Andra 🦋’s review published on Letterboxd:
Fractions of seconds determine the exits of a fight. A fist thrown too soon or too late might make your name disappear into oblivion, a career ended before it even started. But then again, a fist thrown too soon or too late might make you rich and a career in such a beastly sport would be superfluous. Just this once, you might throw the fight, just to put some money aside. Once again, that money was never enough to begin with. Money, doesn't matter how large the sum, it's never enough, it'll never be enough.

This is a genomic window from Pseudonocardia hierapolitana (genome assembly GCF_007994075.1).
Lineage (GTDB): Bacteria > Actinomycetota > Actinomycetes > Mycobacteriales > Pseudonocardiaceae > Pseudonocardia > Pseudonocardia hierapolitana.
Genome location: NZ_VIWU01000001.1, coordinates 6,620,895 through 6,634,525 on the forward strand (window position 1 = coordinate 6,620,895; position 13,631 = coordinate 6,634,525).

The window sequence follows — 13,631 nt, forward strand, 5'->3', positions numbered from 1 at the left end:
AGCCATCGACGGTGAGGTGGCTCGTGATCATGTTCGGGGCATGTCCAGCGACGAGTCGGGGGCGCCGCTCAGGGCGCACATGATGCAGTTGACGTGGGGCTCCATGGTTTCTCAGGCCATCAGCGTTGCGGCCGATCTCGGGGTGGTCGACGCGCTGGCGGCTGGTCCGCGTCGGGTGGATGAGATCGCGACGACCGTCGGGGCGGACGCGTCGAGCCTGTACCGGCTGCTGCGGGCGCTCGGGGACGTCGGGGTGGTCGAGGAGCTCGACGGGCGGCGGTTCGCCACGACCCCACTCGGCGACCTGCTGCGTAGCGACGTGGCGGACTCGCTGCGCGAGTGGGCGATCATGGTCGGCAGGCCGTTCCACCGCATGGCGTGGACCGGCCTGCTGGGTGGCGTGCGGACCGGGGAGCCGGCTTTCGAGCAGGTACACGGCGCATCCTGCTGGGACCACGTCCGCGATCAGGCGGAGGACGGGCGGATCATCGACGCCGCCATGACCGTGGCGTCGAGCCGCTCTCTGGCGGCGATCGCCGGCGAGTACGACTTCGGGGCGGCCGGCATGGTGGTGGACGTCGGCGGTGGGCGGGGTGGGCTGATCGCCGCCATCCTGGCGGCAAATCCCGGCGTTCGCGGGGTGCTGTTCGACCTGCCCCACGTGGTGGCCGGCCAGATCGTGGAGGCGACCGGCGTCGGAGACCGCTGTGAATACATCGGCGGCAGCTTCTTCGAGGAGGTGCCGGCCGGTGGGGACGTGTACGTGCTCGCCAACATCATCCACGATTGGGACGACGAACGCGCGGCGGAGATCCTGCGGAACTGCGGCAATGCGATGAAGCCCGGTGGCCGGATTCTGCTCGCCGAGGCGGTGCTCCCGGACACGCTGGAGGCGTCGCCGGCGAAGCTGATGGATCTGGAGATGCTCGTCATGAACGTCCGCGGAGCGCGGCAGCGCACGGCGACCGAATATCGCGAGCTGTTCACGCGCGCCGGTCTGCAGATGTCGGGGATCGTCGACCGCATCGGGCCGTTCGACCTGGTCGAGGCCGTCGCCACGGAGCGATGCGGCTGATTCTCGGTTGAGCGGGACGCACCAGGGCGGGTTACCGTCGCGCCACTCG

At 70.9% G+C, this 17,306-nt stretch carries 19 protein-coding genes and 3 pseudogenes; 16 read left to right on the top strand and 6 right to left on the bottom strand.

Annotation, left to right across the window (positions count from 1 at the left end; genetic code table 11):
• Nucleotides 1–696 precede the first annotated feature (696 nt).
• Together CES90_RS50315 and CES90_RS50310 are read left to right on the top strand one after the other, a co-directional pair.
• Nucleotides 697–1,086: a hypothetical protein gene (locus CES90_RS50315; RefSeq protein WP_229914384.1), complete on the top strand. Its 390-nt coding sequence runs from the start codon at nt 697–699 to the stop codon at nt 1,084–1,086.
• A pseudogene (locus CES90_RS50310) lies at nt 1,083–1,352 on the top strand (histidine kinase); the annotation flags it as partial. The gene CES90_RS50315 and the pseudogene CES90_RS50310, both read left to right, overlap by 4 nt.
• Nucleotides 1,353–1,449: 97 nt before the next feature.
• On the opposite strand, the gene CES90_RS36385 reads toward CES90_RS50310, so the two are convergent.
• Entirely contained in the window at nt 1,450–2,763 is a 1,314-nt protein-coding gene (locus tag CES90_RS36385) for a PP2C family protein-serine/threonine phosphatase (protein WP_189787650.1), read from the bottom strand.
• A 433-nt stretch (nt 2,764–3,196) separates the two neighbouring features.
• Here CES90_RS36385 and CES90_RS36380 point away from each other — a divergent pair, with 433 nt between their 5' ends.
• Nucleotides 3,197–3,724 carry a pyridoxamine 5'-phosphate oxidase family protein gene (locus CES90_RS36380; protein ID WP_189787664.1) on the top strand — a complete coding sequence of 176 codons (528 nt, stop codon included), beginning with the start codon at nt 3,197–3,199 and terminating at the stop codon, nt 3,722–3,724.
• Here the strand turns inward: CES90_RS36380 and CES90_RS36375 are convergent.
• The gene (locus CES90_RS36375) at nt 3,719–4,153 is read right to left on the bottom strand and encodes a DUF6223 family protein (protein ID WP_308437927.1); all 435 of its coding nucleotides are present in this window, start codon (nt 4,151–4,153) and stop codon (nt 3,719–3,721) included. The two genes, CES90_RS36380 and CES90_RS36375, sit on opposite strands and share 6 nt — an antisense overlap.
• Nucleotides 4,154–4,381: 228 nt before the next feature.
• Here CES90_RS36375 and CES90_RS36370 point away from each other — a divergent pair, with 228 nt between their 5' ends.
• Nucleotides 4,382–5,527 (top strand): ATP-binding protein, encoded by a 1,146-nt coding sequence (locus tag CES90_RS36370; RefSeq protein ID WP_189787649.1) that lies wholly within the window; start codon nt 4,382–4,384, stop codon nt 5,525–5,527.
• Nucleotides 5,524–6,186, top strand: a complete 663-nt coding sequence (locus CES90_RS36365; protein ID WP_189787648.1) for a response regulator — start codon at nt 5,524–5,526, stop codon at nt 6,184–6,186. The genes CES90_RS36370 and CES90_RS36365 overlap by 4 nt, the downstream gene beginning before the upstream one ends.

Robert Rossen's Body and Soul disguises itself as a sports movie, and it does so with an incredibly dynamic camerawork and framing that will influence movies decades past its release (Raging Bull, just to mention one), but it really is a story about the corrupting power of money in a capitalistic society. Rossen's sophomore feature is regarded as the first film gris, a subgenre of the film noir, known for its anti-capitalistic narratives and cynical worldview, and, in many ways, anticipates the themes and narrative structure of what may be Rossen's most important movie, The Hustler, despite the two movie having many similarities they don't feel repetitive, even when watched both in a short span of time, and instead manage to convey different emotions and atmospheres, and, although I preferred The Hustler's desperately dramatic ending to Body and Soul's hopefulness, they both make for great viewing experiences that transcend the years they were made in to say something about the society we still live in.